- Like many people whose high school years predated the abolition of western civilisation from the curriculum, I was compelled to read an abridgement of this work for English class, and only revisited it in this audiobook edition let's say…some years afterward. My rather dim memories of the first read was that it was one of the better novels I was forced to read, but my memory of it was tarnished by my life-long aversion to compulsion of every kind. What I only realise now, after fourteen hours and forty-five minutes of listening to this superb unabridged audio edition, is how much injury is done to the masterful prose of Dickens by abridgement. Dickens frequently uses repetition as a literary device, acting like a basso continuo to set a tone of the inexorable playing out of fate. That very repetition is the first thing to go in abridgement, along with lengthy mood-setting descriptive passages, and they are sorely missed. Having now listened to every word Dickens wrote, I don't begrudge a moment I spent doing so—it's worth it. The novel is narrated or, one might say, performed by British actor Anton Lesser, who adopts different dialects and voice pitches for each character's dialogue. It's a little odd at first to hear French paysans speaking in the accents of rustic Britons, but you quickly get accustomed to it and recognise who's speaking from the voice. The audible.com download edition is sold in two separate “volumes”: volume 1 (7 hours 17 minutes) and volume 2 (7 hours 28 minutes), each about a 100 megabyte download at MP3 quality. An Audio CD edition (12 discs!) is available.
Sunday, September 9, 2007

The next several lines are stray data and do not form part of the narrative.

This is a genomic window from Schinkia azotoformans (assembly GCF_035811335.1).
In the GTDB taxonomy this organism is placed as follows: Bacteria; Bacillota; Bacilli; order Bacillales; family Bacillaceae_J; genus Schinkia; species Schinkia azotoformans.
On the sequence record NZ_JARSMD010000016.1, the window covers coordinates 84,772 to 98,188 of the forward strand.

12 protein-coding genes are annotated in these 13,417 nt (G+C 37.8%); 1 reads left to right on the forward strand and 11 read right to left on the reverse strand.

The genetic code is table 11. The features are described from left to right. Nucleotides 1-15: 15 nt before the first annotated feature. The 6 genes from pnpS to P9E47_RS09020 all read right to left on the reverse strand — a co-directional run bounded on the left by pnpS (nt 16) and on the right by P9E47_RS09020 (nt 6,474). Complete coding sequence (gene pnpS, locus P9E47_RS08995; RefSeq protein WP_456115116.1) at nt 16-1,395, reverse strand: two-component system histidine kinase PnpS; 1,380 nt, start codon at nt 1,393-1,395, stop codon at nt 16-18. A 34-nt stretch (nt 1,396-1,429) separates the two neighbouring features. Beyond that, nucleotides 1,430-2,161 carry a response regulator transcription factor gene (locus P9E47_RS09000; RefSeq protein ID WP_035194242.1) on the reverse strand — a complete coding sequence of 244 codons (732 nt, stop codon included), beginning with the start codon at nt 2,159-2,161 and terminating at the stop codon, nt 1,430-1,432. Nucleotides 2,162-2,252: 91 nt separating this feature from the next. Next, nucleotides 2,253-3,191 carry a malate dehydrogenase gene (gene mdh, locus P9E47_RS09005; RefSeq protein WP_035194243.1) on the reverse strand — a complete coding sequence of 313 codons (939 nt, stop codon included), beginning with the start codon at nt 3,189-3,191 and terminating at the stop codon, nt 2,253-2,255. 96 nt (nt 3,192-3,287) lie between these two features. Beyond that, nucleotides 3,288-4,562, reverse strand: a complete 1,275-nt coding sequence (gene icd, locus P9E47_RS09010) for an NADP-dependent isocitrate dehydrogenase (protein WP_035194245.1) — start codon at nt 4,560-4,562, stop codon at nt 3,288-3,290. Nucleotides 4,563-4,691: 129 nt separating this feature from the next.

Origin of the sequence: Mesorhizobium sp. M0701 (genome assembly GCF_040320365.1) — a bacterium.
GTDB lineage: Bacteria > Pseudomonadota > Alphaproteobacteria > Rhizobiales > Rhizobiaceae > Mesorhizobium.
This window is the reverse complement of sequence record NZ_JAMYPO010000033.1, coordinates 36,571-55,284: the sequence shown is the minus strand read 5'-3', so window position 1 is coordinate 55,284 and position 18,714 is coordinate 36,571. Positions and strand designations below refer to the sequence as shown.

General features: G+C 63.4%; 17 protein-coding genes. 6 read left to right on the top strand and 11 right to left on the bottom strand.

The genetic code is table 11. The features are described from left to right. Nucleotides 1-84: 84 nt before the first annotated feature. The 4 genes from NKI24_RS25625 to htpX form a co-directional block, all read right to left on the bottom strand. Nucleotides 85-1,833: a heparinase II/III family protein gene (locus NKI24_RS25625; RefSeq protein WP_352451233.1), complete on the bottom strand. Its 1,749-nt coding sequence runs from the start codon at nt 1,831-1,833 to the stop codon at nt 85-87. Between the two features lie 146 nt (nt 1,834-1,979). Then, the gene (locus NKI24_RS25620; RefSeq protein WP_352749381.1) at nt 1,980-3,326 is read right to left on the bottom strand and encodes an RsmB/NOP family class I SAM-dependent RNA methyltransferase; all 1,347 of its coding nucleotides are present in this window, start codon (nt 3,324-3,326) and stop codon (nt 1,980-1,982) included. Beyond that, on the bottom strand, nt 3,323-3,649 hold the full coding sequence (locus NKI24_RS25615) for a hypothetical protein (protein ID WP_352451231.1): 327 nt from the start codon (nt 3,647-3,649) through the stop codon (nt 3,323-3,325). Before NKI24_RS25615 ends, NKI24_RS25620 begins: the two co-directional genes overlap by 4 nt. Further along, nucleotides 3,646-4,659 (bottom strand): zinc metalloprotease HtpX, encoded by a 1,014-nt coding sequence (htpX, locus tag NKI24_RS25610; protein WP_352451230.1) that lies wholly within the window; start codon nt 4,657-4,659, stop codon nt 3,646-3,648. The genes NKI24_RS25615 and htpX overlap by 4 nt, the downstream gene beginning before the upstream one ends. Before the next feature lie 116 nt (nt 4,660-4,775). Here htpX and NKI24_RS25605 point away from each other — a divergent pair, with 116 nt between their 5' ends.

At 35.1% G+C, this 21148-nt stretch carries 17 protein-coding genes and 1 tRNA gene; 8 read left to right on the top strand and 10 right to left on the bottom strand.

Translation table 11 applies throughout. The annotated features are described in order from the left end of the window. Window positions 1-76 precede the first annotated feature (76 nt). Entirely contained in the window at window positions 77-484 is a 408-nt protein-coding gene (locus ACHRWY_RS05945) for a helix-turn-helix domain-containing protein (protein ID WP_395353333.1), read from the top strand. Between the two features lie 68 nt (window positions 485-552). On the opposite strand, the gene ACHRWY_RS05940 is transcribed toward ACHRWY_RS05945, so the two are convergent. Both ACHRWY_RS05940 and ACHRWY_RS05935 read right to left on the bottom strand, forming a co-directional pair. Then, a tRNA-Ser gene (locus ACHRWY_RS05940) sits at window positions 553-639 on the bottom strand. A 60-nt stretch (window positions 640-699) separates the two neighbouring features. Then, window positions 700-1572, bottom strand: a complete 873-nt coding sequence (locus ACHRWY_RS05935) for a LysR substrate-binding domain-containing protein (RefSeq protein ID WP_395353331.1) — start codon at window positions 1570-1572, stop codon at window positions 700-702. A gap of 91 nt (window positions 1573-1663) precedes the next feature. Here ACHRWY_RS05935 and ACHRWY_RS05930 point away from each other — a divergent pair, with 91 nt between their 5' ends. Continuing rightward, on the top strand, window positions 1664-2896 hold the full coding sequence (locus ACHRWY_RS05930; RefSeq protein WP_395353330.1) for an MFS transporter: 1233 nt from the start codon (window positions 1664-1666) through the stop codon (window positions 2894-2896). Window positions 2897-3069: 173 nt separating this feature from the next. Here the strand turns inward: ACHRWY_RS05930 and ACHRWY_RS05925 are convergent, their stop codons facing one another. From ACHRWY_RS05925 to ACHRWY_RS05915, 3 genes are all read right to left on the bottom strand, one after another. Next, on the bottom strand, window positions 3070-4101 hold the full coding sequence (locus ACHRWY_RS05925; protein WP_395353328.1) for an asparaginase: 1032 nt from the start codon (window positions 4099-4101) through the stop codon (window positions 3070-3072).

The Hacker's Diet Online: 1000+ accounts openThe night of September 8–9, the thousandth user account on The Hacker's Diet Online was created; at this writing there are 1010 accounts open. As with many free resources on the Web, a substantial number of people create accounts, play with them a little, and then move on to something else, abandoning the account. Of the total of 1010 accounts, 583 (58%) are “active”, defined as having a weight log entry made in the last 30 days. A total of 321 accounts have opted to make their data visible to the public under an automatically-assigned pseudonym. Among these public accounts, 221, or 69% are active. More than 50% of active accounts have updated their weight log within the last seven days, and 38% within the last two days. The mean weight loss across all active accounts is 0.33 kilograms (0.73 pounds) per week, equating to a daily deficit of 359 calories. This isn't necessarily representative of people intending to reduce their weight, as the user base includes people who have already reached their chosen target weight and are using the application to maintain it, as described in the Perfect Weight Forever chapter of the book. On September 8th, the server farm processed a total of 1692 Hacker's Diet Online transactions; note that an update to a monthly log, the most common operation, generates two transactions: one for the updated log page and one for the chart image embedded in it. For the month of September to date, Hacker's Diet Online transactions are in 17th place by frequency of request to the site. The cluster file system synchronisation mechanism, after a fix for a recent hiccup, continues to run smoothly. For full details of changes to the application, visit the Development Log, which consists of extracts from the log embedded in the source code So far, only 24 users have availed themselves of the Web badge facility. This allows the user to configure a dynamically generated image showing their current weight and trend progress (over a user-selected period ranging from one week to one year), in the user's preferred weight and energy units. The badge is automatically updated whenever the user makes a log entry, and when the badge is configured the user is provided with HTML which may be pasted into a Web page or Web log to display the badge to visitors.